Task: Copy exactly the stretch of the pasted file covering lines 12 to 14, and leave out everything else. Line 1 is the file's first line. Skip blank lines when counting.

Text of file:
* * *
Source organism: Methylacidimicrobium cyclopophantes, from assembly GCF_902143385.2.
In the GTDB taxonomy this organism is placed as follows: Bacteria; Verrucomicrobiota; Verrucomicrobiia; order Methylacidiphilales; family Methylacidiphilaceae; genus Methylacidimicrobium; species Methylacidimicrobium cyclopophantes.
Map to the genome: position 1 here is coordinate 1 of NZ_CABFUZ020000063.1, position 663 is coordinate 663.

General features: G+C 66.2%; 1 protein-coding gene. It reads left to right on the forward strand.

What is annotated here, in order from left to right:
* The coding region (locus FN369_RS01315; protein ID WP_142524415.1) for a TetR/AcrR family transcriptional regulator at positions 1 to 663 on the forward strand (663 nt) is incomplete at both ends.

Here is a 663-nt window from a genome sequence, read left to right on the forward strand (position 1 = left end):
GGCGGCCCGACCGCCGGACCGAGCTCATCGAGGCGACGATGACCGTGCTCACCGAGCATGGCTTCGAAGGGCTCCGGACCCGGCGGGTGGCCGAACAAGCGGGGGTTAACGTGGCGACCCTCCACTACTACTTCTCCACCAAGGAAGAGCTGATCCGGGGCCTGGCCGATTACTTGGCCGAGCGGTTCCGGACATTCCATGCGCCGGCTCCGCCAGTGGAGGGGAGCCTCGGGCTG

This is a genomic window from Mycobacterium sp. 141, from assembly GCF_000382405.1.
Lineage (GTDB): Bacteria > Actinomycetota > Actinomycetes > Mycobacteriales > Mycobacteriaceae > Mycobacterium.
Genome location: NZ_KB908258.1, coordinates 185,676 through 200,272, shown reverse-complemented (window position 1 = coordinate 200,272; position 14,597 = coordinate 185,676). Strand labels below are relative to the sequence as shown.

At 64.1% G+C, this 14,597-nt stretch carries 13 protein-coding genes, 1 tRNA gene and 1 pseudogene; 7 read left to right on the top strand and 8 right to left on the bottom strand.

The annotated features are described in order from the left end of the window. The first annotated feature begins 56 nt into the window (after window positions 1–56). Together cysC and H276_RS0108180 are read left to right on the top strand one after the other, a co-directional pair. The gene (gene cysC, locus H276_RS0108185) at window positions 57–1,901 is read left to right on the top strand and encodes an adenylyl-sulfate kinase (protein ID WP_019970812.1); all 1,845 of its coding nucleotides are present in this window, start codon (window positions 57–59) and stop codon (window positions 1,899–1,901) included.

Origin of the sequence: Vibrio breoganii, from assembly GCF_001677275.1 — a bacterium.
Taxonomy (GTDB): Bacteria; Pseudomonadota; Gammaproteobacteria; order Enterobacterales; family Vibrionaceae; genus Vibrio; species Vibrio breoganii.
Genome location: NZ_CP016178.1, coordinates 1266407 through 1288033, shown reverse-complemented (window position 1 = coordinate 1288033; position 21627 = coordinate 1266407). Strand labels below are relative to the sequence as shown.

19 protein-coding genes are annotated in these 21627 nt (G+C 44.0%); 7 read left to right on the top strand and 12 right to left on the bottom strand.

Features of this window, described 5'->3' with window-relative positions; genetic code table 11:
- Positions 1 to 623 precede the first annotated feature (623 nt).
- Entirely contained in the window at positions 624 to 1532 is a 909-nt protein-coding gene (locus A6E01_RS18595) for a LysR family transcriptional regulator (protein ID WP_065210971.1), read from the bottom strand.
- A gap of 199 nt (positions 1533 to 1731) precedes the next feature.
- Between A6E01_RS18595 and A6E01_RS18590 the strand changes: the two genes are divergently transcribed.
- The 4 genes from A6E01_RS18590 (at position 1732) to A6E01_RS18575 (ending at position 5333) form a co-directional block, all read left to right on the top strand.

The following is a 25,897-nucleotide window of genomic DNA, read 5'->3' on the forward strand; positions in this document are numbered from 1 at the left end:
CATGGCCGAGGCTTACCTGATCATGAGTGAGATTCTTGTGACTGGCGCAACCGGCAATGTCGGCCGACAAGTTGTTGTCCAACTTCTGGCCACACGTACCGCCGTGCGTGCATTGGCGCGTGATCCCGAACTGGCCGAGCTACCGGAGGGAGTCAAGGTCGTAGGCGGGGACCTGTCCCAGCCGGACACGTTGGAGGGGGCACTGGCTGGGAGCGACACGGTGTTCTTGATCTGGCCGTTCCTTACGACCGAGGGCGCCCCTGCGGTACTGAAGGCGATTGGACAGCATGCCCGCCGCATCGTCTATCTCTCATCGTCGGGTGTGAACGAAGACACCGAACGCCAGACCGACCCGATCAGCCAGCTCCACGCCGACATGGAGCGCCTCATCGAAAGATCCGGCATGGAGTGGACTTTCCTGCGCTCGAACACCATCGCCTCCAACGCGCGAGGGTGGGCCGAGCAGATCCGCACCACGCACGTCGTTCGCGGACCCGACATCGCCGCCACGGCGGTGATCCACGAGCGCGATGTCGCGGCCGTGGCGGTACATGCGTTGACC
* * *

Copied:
At 64.1% G+C, this 14,597-nt stretch carries 13 protein-coding genes, 1 tRNA gene and 1 pseudogene; 7 read left to right on the top strand and 8 right to left on the bottom strand.

The annotated features are described in order from the left end of the window. The first annotated feature begins 56 nt into the window (after window positions 1–56). Together cysC and H276_RS0108180 are read left to right on the top strand one after the other, a co-directional pair. The gene (gene cysC, locus H276_RS0108185) at window positions 57–1,901 is read left to right on the top strand and encodes an adenylyl-sulfate kinase (protein ID WP_019970812.1); all 1,845 of its coding nucleotides are present in this window, start codon (window positions 57–59) and stop codon (window positions 1,899–1,901) included.

Origin of the sequence: Vibrio breoganii, from assembly GCF_001677275.1 — a bacterium.